the "best" frequency might be, pHz ain't it, for structures of practical size.
    that's true, but vibration on concrete still breaks it from earthquakes. Just look at this link: Top Failure of Reinforced Concrete Building, Mexico City
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    Quote Originally Posted by Sci_Research View Post
    ... and phz is actually peta hertz.
    Nope. PHz (capital P) is petahertz; pHz is picohertz. Big difference. Details matter a lot in science.
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    There is an upper limit of the frequency of sound in air (and it is nowhere near PHz).

    The mean free path in air at sea level is about 0.1 micron. The speed of sound is roughly 300 m/s. Then the upper limit on
    sustainable sound frequencies is:

    f_max = (300 m/s) / (10^-7 m) = 3*10^9 Hz = 3 GHz

    Achieving that is probably impractical. There is also, obviously, an upper limit on amplitude as well (which will be frequency dependent).
    Last edited by Strange; February 10th, 2013 at 05:27 AM.
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    Quote Originally Posted by Sci_Research View Post
    Quote Originally Posted by tk421 View Post
    the "best" frequency might be, pHz ain't it, for structures of practical size.
    that's true, but vibration on concrete still breaks it from earthquakes. Just look at this link: Top Failure of Reinforced Concrete Building, Mexico City
    You have a problem with logic. The finite strength of concrete does not in any way imply that there is a "best" frequency for breaking it. Again, things like shape and size matter, so there isn't going to be any one frequency that automagically causes concrete to fracture.

    You want to break concrete with sound waves? Then generate an earthquake. That's all your data says.

    Good luck with that. Use your not-Tesla--coil to power it.
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    I might as well Lol
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    Quote Originally Posted by Sci_Research View Post
    Not so. While concrete may not vibrate like glass does, it does vibrate as the concrete is hit by constant extreme vibration (e.g. earthquakes).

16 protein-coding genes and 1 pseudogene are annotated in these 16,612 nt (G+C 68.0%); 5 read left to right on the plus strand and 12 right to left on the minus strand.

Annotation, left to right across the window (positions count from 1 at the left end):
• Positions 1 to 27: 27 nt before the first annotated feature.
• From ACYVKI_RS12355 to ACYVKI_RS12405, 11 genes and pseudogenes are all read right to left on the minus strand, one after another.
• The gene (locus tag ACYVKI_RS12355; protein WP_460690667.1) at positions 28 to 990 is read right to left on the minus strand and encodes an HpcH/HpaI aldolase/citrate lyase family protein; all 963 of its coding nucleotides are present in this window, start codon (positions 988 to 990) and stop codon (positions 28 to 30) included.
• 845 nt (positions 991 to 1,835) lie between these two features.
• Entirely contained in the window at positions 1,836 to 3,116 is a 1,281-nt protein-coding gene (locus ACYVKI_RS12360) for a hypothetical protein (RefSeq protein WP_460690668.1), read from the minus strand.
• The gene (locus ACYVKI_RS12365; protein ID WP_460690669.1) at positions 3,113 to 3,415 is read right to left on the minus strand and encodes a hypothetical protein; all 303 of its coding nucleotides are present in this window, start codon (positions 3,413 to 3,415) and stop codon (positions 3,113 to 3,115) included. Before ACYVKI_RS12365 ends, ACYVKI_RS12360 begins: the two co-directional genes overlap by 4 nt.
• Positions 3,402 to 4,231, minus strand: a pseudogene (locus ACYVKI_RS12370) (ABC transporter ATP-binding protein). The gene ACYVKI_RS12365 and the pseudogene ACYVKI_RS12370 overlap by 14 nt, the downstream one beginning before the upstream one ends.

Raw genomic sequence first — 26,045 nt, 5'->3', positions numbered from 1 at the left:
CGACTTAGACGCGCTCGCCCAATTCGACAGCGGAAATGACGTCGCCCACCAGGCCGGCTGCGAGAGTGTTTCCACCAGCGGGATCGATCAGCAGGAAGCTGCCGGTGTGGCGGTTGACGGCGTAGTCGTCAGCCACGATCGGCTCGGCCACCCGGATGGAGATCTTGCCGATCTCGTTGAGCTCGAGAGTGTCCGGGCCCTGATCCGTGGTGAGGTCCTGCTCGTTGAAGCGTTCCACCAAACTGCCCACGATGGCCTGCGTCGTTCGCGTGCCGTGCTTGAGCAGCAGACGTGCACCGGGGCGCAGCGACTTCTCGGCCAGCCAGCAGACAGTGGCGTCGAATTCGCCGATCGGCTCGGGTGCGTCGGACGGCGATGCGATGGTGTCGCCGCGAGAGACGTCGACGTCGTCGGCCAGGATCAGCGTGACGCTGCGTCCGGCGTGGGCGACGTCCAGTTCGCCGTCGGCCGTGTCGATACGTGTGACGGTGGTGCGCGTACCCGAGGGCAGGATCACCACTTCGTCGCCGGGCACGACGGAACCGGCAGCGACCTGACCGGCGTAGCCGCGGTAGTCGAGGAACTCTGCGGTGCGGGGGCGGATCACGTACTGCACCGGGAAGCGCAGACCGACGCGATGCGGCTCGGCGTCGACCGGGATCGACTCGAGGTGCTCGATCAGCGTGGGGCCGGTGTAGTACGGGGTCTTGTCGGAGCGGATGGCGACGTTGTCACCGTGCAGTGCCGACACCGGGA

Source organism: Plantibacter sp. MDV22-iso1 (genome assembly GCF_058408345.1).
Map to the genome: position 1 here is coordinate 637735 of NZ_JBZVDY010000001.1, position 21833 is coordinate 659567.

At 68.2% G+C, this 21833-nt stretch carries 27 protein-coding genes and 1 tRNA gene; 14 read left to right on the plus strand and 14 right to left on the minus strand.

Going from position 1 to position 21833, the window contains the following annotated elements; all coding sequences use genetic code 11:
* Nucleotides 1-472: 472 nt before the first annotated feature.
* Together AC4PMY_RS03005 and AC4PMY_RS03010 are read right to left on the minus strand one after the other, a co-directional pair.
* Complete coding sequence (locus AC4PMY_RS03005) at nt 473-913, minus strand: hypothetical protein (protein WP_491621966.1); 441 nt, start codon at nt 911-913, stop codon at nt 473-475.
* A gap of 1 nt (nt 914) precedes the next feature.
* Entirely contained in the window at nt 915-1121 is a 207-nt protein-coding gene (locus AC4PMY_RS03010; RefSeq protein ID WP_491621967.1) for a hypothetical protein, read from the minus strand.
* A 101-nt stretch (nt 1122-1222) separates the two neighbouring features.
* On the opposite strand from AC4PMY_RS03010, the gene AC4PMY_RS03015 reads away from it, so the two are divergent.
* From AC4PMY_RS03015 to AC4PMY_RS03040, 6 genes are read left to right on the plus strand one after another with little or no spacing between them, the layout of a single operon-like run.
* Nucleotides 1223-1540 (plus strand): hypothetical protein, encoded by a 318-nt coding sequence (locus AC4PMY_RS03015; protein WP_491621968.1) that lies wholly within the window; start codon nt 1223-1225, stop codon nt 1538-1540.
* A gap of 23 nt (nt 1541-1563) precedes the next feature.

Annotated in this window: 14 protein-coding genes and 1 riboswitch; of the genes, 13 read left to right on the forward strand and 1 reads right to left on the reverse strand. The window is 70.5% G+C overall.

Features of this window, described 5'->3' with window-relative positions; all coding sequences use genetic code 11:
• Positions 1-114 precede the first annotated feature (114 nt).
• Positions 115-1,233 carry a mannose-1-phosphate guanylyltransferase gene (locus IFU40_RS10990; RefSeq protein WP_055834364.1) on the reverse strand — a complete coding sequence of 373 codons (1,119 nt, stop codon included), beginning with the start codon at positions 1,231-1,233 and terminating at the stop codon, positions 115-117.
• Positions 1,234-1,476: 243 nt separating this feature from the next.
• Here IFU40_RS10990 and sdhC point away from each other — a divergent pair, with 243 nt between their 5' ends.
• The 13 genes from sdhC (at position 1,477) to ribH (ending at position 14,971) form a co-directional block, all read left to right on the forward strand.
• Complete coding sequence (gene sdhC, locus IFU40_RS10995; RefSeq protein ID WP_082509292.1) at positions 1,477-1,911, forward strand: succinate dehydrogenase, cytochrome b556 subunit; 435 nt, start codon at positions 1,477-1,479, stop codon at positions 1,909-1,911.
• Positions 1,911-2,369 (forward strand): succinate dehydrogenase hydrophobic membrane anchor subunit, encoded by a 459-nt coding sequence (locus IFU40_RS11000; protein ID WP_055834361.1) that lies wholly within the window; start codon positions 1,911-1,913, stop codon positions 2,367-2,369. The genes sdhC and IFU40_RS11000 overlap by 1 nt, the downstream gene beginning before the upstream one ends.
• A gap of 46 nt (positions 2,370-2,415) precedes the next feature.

Earthquake waves are typically below 20Hz. They are not sound waves. In fact, earthquakes are eerily silent (if you are lucky enough to be in a country which builds earthquake-proof buildings you may hear the creaking of the metalwork as it bends).

    Earthquakes destroy buildings in various ways, none of which appear to have anything much to do with sound or resonance. It can be stress caused by the massive movement, by liquefying the ground or very commonly starting fires.

    A magnitude 4.0 earthquake is only equivalent to about 6 tons of TNT explosives, but because the Richter scale is a base-10 logarithmic scale, the amount of energy released increases quickly: A magnitude 5.0 earthquake is about 200 tons of TNT, magnitude 6.0 is 6,270 tons, 7.0 is 199,000 tons, 8.0 is 6,270,000 tons, and 9.0 is 99,000,000 tons of TNT. As you can imagine, 99 million tons of TNT is enough to destroy just about anything, and is the equivalent of about 25,000 nuclear bombs. (This is according to the Center for Earthquake Research and Information and the U.S. Geological Survey.)
    HowStuffWorks "How much energy in a hurricane, a volcano, and an earthquake?"

    As many buildings will survive a magnitude 6 (or larger) earthquake, it seems like you might be better off with high explosives rather than an amplifier.

    edit: It looks like those figures might be a bit low, based on this table from Wikipedia:
    http://en.wikipedia.org/wiki/Richter...scale#Examples
    And this calculator: http://www.convertalot.com/earthquak...alculator.html
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    But let's assume you want to create a sound wave equivalent to a magnitude 6.0 earthquake. How big an amplifier will you need?

    From the Wikipedia page we can see that a 6.0 earthquake is 63 TJ

    From here UUSS - General Questions and Answers about Earthquakes we see that an earthquake typically lasts 10 to 30 seconds (it feels a lot longer I can tell you). So, to make life a little easier for you, we will take the upper end. That means you need 2.1 x 1012 watts (that's 2 million MW) at about 20 Hz.

    For comparison, it is rumoured that Metallica played Moscow with a 1.5 MW sound system. You would need 1,400,000 of those concerts at the same time and place.

    And then you need to get the electricity supply. A significant proportion of the world's total output. The world's largest generating system is the Three Gorges Dam in China. This produces a measly 22,500 MW. So you would need 92 more of those. Better start building now.

    Sounds like an interesting school science project...
    Last edited by Strange; February 11th, 2013 at 08:02 AM. Reason: got figures wrong!
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    Look up infrasound.